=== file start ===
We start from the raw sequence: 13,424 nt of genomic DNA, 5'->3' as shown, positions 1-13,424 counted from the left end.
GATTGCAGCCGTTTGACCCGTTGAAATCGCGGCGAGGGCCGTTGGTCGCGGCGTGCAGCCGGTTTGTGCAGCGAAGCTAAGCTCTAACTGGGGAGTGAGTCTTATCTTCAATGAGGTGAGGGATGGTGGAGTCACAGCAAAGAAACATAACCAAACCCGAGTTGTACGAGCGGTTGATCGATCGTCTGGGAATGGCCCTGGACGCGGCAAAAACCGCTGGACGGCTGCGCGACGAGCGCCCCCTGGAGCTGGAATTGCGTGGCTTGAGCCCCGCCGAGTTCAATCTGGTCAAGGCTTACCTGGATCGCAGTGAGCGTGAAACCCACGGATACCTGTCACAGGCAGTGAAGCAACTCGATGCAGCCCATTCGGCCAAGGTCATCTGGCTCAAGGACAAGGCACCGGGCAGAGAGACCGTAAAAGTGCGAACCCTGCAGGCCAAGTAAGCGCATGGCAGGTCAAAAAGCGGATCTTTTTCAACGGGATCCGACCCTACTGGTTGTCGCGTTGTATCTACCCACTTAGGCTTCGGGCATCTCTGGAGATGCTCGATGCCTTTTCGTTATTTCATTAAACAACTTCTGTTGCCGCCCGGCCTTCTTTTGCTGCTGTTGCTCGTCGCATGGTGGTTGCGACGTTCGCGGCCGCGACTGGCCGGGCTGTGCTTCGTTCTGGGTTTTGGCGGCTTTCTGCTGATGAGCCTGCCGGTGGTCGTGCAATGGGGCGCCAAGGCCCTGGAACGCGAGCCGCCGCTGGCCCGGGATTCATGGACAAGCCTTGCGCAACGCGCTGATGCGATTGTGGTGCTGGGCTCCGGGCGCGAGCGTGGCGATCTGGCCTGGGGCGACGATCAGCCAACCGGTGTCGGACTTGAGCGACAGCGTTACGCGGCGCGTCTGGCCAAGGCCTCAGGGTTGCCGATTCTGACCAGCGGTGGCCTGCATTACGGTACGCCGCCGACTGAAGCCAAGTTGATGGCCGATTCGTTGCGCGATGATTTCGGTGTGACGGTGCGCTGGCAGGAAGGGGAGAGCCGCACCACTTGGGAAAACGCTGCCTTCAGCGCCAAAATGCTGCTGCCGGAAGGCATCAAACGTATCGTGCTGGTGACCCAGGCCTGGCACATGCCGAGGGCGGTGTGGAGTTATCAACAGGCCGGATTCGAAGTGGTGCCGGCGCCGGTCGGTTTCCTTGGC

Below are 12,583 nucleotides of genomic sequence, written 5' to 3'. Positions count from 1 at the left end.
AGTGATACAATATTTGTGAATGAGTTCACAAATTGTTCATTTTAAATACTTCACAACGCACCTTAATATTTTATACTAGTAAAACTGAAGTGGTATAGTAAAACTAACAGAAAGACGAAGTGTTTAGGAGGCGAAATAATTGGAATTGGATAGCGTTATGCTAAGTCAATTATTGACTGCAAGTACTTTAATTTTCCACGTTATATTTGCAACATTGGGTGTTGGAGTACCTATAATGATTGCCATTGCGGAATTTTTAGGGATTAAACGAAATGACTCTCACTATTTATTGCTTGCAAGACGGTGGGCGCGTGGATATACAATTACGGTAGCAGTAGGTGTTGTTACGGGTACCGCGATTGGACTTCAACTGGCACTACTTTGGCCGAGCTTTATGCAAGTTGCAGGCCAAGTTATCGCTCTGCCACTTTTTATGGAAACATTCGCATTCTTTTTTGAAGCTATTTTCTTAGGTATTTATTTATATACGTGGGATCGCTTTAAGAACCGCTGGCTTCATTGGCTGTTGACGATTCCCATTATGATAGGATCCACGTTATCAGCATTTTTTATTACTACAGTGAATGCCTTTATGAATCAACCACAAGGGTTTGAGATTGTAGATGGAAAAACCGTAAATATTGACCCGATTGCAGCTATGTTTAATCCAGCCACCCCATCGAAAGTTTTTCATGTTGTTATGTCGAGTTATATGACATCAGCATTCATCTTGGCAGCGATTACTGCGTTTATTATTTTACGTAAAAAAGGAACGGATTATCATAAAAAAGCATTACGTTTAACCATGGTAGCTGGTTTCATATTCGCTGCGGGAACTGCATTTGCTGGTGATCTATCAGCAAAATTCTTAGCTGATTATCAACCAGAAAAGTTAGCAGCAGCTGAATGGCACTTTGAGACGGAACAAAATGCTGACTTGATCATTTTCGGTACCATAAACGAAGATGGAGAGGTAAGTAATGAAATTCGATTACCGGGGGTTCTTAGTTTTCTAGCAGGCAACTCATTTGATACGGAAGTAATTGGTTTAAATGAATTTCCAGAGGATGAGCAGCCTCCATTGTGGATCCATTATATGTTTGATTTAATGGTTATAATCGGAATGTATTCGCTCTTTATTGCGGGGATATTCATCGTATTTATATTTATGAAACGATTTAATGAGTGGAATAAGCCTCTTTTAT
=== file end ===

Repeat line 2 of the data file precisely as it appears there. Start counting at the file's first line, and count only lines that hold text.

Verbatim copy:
GATTGCAGCCGTTTGACCCGTTGAAATCGCGGCGAGGGCCGTTGGTCGCGGCGTGCAGCCGGTTTGTGCAGCGAAGCTAAGCTCTAACTGGGGAGTGAGTCTTATCTTCAATGAGGTGAGGGATGGTGGAGTCACAGCAAAGAAACATAACCAAACCCGAGTTGTACGAGCGGTTGATCGATCGTCTGGGAATGGCCCTGGACGCGGCAAAAACCGCTGGACGGCTGCGCGACGAGCGCCCCCTGGAGCTGGAATTGCGTGGCTTGAGCCCCGCCGAGTTCAATCTGGTCAAGGCTTACCTGGATCGCAGTGAGCGTGAAACCCACGGATACCTGTCACAGGCAGTGAAGCAACTCGATGCAGCCCATTCGGCCAAGGTCATCTGGCTCAAGGACAAGGCACCGGGCAGAGAGACCGTAAAAGTGCGAACCCTGCAGGCCAAGTAAGCGCATGGCAGGTCAAAAAGCGGATCTTTTTCAACGGGATCCGACCCTACTGGTTGTCGCGTTGTATCTACCCACTTAGGCTTCGGGCATCTCTGGAGATGCTCGATGCCTTTTCGTTATTTCATTAAACAACTTCTGTTGCCGCCCGGCCTTCTTTTGCTGCTGTTGCTCGTCGCATGGTGGTTGCGACGTTCGCGGCCGCGACTGGCCGGGCTGTGCTTCGTTCTGGGTTTTGGCGGCTTTCTGCTGATGAGCCTGCCGGTGGTCGTGCAATGGGGCGCCAAGGCCCTGGAACGCGAGCCGCCGCTGGCCCGGGATTCATGGACAAGCCTTGCGCAACGCGCTGATGCGATTGTGGTGCTGGGCTCCGGGCGCGAGCGTGGCGATCTGGCCTGGGGCGACGATCAGCCAACCGGTGTCGGACTTGAGCGACAGCGTTACGCGGCGCGTCTGGCCAAGGCCTCAGGGTTGCCGATTCTGACCAGCGGTGGCCTGCATTACGGTACGCCGCCGACTGAAGCCAAGTTGATGGCCGATTCGTTGCGCGATGATTTCGGTGTGACGGTGCGCTGGCAGGAAGGGGAGAGCCGCACCACTTGGGAAAACGCTGCCTTCAGCGCCAAAATGCTGCTGCCGGAAGGCATCAAACGTATCGTGCTGGTGACCCAGGCCTGGCACATGCCGAGGGCGGTGTGGAGTTATCAACAGGCCGGATTCGAAGTGGTGCCGGCGCCGGTCGGTTTCCTTGGC